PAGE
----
To regard a mining royalty as expenditure of a capital nature, as the respondent does, is rather stretching it too far. I disagree with such classification. A royalty payment by a miner in terms of Part XIV of the Mines and Minerals Act cannot be deemed to be money spent in creating or acquiring a source of profit. It is hardly the cost of performing the income-earning operation or the cost of establishing or of improving or adding to the income –earning plant or machinery. It is hardly such a cost as intended to procure an advantage for the enduring benefit of the appellant’s business. Examples of costs incurred by a taxpayer which are in the nature of capital expenditure include such expenses incurred in acquiring fixed assets, share capital, an income-producing unit, goodwill, intellectual property, and the like: TAPERA & MAJACHANI, ibid, at p 151. Of course, no exhaustive list can ever be provided.”
 Mining royalties were payable to the mining commissioner in this country in terms of s 79 of the Mines and Minerals Act No. 16 of 1935 and s 139 of the Mines and Minerals Act No. 18/1951. There were no specific sections under which the royalty payable was deductible in the corresponding Income Tax Ordinance of Southern Rhodesia No. 20 of 1918 and the Income Tax Act No. 16/1954. The term was not and has never been statutorily defined in Zimbabwe. In the United States, a royalty is defined as a fee imposed by local, state or federal governments on either the amount of minerals produced at a mine or the revenue or profit generated by the minerals sold from the mine1. Another online blog, Investopedia asserts that:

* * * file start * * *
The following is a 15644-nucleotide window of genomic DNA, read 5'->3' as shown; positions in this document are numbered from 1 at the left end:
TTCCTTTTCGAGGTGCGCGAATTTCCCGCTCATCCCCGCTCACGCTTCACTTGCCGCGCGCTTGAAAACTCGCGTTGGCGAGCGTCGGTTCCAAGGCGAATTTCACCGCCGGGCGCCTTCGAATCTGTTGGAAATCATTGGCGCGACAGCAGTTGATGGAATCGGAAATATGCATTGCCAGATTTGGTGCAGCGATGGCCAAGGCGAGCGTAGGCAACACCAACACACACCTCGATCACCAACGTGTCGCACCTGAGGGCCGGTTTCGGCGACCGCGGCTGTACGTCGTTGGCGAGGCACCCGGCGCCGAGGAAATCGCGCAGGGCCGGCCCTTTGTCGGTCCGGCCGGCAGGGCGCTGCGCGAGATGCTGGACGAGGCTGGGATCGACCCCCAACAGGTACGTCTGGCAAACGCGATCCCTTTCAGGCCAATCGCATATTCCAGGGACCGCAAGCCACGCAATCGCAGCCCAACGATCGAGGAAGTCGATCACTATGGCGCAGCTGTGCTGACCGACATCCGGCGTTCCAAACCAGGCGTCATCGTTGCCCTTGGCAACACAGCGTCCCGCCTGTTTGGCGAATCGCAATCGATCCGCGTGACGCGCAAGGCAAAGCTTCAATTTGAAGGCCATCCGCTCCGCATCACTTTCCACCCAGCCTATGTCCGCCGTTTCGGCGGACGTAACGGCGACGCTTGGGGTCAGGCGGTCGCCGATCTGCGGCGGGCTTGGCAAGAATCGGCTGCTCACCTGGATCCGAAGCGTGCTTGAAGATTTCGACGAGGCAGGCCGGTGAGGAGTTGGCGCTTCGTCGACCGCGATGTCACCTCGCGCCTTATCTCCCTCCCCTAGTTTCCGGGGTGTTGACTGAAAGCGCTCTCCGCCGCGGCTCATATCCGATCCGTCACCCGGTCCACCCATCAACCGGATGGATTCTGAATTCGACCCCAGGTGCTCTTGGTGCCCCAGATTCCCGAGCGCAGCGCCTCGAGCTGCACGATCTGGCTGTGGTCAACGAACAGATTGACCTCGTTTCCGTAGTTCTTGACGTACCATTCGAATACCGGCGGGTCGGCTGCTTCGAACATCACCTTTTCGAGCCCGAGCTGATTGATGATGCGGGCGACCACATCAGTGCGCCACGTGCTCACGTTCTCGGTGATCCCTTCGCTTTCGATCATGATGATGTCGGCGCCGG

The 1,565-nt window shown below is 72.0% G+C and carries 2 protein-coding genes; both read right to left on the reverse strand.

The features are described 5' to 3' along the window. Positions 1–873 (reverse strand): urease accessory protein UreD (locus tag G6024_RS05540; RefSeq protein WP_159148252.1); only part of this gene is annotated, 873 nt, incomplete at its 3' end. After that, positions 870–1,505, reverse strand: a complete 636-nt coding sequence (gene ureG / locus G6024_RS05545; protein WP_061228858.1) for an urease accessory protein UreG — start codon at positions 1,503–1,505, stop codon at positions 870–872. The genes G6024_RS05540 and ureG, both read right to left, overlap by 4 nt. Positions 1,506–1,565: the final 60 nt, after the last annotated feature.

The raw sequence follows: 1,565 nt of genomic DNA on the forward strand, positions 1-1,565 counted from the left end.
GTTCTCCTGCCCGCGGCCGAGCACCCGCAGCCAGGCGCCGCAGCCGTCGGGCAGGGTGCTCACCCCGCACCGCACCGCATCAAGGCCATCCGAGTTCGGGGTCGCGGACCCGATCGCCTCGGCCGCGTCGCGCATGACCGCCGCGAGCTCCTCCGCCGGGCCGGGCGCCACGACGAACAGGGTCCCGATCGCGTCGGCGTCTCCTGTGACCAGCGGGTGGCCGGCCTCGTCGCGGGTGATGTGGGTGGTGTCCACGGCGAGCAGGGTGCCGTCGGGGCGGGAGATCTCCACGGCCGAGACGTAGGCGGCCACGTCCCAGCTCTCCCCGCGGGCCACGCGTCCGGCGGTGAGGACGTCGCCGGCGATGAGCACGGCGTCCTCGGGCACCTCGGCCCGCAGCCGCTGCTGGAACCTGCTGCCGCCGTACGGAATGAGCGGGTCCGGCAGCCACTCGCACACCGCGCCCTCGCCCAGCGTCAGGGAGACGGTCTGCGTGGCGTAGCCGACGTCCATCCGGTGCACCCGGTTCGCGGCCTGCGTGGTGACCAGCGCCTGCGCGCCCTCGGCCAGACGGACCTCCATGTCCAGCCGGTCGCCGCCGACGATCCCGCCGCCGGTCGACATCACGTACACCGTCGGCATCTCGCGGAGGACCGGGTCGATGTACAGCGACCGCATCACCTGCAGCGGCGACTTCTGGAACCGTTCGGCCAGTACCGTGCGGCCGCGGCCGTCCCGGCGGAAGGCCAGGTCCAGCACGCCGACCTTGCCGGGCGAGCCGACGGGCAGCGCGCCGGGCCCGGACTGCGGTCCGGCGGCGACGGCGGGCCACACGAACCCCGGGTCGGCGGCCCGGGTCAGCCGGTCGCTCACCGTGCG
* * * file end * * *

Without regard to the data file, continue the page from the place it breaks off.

“Mineral royalties also called mineral rights: are paid by mineral extractors to property owners. The party that wants to extract the minerals will often pay the property owner an amount based on either revenue or units, such as barrels of oil or tons of coal.”
The OECD Glossary of Tax Terms at www.oecd.org defines mineral royalties as follows:
“Mineral royalties: regular payment, usually based on the volume or price of minerals extracted, made by mining enterprises to national states or other owners of mineral resources as consideration for the right to exploit particular mineral resources.”
The scope and purpose of a mineral royalty in South Africa are captured in a White Paper entitled A Minerals and Mining Policy for South Africa published in October 1998, at p13 thus:
“The mineral rights owner is compensated by the exploiter of the minerals for the depletion of the non-renewable resource through the payment of royalties. It is generally accepted that in principle royalties are charged on production or revenue.”
Again, Boadway and Keen, wrote in the Economic Analysis of August 2013, in an article entitled Mining Taxation-The South African Context at p13 that: